Suhaas Parekh wrote:Why does the compare method in Comparator take 2 arguments while the compareTo method in Comparable takes one parameter as this argument and another argument is passed to the method?
Is the compare method in Comparator a static method? Is that the reason for accepting 2 arguments?
Campbell Ritchie wrote:The compareTo() method does take two references. One is the reference it is called on, and the other that passed as an argument.
Suhaas Parekh wrote:Does the compare method in the Integer class override the one declared in the Comparator?
From the doc, I see that Integer class implements the Comparable interface not the Comparator.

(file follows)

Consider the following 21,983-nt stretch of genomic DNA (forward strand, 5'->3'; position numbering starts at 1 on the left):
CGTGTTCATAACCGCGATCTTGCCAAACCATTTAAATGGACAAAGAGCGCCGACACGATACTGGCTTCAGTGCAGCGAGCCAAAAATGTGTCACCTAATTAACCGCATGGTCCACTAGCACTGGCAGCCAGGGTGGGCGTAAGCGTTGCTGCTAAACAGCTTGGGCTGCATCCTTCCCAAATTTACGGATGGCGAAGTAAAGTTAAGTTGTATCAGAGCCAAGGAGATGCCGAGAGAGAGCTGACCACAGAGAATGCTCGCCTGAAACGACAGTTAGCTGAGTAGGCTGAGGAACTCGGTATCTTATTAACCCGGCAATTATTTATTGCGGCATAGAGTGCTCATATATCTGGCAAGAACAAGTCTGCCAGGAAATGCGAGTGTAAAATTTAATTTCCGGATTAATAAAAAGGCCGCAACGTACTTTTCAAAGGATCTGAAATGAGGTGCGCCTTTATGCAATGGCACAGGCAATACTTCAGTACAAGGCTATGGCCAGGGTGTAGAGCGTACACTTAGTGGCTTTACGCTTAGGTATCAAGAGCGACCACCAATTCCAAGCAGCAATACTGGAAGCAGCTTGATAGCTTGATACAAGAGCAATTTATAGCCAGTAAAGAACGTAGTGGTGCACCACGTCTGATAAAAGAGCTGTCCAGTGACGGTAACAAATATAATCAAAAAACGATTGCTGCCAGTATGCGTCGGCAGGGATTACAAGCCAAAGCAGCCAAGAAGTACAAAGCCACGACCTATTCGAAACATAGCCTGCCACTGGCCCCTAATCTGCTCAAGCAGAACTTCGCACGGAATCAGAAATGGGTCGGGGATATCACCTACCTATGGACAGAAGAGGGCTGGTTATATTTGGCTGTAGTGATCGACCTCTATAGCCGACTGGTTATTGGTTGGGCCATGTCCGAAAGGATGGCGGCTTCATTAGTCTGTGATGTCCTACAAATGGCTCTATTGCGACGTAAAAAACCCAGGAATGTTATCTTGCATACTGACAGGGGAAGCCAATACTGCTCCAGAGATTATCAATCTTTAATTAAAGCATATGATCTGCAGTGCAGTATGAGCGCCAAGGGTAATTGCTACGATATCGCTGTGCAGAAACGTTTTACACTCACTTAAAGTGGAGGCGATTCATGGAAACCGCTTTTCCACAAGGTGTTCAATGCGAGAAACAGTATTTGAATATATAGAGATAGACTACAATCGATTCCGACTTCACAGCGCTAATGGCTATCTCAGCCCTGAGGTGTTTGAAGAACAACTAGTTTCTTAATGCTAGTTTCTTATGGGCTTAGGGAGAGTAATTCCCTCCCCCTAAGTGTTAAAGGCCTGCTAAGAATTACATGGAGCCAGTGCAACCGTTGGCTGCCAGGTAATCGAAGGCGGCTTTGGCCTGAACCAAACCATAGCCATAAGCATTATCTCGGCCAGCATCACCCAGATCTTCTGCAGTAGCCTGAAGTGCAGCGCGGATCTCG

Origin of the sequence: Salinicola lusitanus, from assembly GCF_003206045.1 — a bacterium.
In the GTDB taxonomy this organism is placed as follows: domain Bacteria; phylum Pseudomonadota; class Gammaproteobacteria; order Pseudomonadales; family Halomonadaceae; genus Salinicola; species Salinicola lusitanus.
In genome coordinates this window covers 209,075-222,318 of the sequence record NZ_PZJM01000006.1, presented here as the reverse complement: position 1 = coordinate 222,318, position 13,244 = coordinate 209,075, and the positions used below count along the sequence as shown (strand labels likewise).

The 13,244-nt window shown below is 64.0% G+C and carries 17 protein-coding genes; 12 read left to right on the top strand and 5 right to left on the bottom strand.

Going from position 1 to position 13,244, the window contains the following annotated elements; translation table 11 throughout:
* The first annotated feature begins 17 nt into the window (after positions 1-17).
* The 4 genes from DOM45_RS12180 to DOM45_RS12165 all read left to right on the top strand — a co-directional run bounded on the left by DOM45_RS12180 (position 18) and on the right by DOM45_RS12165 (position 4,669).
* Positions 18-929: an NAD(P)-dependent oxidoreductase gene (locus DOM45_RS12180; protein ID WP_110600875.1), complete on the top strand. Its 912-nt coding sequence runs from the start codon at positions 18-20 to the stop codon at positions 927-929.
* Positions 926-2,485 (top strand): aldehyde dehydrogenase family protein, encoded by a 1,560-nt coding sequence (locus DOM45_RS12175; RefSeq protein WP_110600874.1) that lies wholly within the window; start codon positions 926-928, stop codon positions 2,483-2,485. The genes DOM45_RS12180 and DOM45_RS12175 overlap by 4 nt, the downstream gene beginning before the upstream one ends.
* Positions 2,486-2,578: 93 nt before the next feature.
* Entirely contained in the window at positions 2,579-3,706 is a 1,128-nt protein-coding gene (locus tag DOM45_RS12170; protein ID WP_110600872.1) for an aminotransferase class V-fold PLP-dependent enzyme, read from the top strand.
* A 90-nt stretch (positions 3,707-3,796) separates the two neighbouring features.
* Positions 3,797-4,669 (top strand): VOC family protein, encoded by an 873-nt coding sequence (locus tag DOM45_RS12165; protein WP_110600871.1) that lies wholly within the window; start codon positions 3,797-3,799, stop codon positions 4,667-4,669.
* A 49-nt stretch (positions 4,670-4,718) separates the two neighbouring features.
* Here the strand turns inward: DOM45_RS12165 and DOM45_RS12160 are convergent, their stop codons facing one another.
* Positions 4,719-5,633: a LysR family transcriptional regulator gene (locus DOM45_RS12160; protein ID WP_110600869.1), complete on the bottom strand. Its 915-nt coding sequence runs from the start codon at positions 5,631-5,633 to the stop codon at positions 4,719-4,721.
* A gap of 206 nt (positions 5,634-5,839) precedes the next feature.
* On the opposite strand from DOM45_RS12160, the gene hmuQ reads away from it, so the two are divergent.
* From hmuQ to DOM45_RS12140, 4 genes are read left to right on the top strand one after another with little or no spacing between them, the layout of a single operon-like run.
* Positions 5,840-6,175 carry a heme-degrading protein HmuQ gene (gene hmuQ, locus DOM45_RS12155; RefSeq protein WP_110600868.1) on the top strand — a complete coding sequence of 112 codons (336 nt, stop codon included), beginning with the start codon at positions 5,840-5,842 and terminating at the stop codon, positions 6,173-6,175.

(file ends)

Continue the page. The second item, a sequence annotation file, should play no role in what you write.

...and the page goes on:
Suhaas Parekh wrote:Well if compare and compareTo can be used interchangeably, why is the example below not working?
Rob Spoor wrote:Note that I never said that compare and compareTo are interchangeable. compare belongs to Comparator and takes two arguments. compareTo belongs to Comparable and takes an instance to compare and another argument. What I said is that you can easily create a Comparable based on a Comparable.
Rob corrected wrote:What I said is that you can easily create a Comparator based on a Comparable.
Jesse Silverman wrote:To continue to remember which is which even when jumping around from language to language and not doing any comparisons for a long time, I always remembered Comparator as being short for "Custom Comparator".
When there are multiple different ways to possibly compare two objects of some class T, and one is considered natural or normal enough to implement Comparable<T>, but you may have good reason to sometimes sort them in other ways, you can use "Custom Comparators" to obtain those variant orderings where you need them.